Health journalist Corrie Pikul wrote about the groundbreaking panic and anxiety research of SMU psychologists Dr. Alicia Meuret and Dr. Thomas Ritz in a Jan. 7 post on Oprah.com.
The article, “Stress Myths—Debunked!,” cites the startling findings of Meuret’s anxiety research, which has found that the standard advice to “take a deep breath” actually makes such situations worse.
By Corrie Pikul
[ … ] “Taking deep, slow breaths can help you calm down when you’re feeling panicked and overwhelmed.”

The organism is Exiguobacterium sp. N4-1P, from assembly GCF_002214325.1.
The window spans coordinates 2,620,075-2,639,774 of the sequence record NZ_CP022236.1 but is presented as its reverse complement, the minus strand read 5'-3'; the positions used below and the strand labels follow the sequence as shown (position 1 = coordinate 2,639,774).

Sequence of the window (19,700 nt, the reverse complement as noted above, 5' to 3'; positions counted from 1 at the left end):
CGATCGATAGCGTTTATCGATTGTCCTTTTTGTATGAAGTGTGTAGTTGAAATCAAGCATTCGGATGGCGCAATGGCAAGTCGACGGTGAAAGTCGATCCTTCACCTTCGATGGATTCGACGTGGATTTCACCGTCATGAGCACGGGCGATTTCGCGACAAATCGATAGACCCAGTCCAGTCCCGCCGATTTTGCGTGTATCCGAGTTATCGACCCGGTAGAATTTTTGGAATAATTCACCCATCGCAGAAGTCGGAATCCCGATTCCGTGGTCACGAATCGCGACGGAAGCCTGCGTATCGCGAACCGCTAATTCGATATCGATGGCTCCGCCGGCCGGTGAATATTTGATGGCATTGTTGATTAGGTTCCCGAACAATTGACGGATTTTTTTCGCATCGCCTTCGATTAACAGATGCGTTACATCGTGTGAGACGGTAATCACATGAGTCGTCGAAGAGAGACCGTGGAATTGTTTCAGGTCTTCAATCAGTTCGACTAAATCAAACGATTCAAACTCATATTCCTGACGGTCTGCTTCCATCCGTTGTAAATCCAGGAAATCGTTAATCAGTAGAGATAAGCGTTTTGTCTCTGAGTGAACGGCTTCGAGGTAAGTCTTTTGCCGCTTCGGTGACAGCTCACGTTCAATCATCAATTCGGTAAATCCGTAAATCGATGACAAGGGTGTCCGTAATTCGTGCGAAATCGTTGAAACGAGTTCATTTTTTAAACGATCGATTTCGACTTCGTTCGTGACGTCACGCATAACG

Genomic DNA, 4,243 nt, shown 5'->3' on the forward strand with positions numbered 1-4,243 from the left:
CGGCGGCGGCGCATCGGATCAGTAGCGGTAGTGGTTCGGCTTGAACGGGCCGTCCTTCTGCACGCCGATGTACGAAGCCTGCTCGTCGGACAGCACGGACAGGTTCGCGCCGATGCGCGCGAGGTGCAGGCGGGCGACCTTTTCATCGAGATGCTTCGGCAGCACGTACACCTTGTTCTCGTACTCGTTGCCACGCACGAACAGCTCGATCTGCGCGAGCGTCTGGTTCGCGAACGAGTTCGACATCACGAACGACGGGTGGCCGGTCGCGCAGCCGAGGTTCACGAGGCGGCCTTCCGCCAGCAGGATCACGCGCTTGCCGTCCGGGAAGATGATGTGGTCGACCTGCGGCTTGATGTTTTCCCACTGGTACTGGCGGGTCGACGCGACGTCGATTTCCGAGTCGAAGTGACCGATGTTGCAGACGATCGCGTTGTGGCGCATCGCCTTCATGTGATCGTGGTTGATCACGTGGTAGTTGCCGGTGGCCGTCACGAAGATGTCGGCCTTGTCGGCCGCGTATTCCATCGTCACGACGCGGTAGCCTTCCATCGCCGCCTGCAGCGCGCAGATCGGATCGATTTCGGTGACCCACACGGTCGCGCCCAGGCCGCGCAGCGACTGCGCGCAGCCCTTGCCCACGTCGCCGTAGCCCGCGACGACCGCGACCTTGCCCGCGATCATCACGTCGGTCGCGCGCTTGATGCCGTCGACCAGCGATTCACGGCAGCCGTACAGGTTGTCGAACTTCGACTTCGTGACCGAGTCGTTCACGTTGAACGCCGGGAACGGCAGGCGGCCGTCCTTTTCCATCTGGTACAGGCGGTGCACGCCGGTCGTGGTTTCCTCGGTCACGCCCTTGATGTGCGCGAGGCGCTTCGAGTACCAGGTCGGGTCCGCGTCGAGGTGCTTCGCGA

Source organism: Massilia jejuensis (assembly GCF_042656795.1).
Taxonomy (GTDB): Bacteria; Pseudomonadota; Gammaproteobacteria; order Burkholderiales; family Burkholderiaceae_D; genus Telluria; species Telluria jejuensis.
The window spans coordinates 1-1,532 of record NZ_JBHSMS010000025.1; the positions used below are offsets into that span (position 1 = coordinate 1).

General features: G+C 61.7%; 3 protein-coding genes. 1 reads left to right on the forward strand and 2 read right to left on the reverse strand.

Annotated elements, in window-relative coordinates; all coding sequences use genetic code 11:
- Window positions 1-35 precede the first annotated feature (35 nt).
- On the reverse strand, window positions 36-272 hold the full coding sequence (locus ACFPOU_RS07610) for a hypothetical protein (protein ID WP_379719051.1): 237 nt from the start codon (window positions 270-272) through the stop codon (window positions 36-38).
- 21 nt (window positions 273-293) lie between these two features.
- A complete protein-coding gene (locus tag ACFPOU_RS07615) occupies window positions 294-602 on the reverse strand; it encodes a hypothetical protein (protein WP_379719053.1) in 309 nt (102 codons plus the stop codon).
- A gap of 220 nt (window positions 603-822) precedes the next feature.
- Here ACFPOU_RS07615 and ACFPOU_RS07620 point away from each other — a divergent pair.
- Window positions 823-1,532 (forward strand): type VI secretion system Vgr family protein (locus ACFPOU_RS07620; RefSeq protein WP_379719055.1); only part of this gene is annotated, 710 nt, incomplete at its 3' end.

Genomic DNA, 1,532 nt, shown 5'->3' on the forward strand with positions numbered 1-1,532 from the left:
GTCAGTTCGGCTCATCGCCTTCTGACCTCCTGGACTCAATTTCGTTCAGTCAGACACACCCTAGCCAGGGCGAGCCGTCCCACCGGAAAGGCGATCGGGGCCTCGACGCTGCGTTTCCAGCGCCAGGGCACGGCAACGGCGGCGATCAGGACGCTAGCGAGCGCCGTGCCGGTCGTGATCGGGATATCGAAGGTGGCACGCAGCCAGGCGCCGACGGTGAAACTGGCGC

It makes sense that when you’re short of breath, you should try to compensate with a little extra oxygen, right? The problem is that when you are experiencing an intensely trying situation—waiting to hear the results of a serious medical test, during severe turbulence on an airplane, or when you slice your thumb with a bread knife just as your brunch guests pull into the driveway—you’re probably already taking in too much oxygen and could be at risk of hyperventilating, says Alicia Esperanza Meuret, PhD, associate professor of psychology at Southern Methodist University in Dallas. In her research on patients who suffer from panic disorders and asthma, Meuret has found that a more effective way to calm down is to take shallow, regular and slow breaths through the nose (not the mouth, which makes it too easy to suck more air than you actually need). “Imagine a beach where the water is sliding in and out in time with your breath,” she says. This may feel slightly uncomfortable at first, as you battle the impulse to fill your lungs, but Meuret says you should start to feel more relaxed after practicing a few times.
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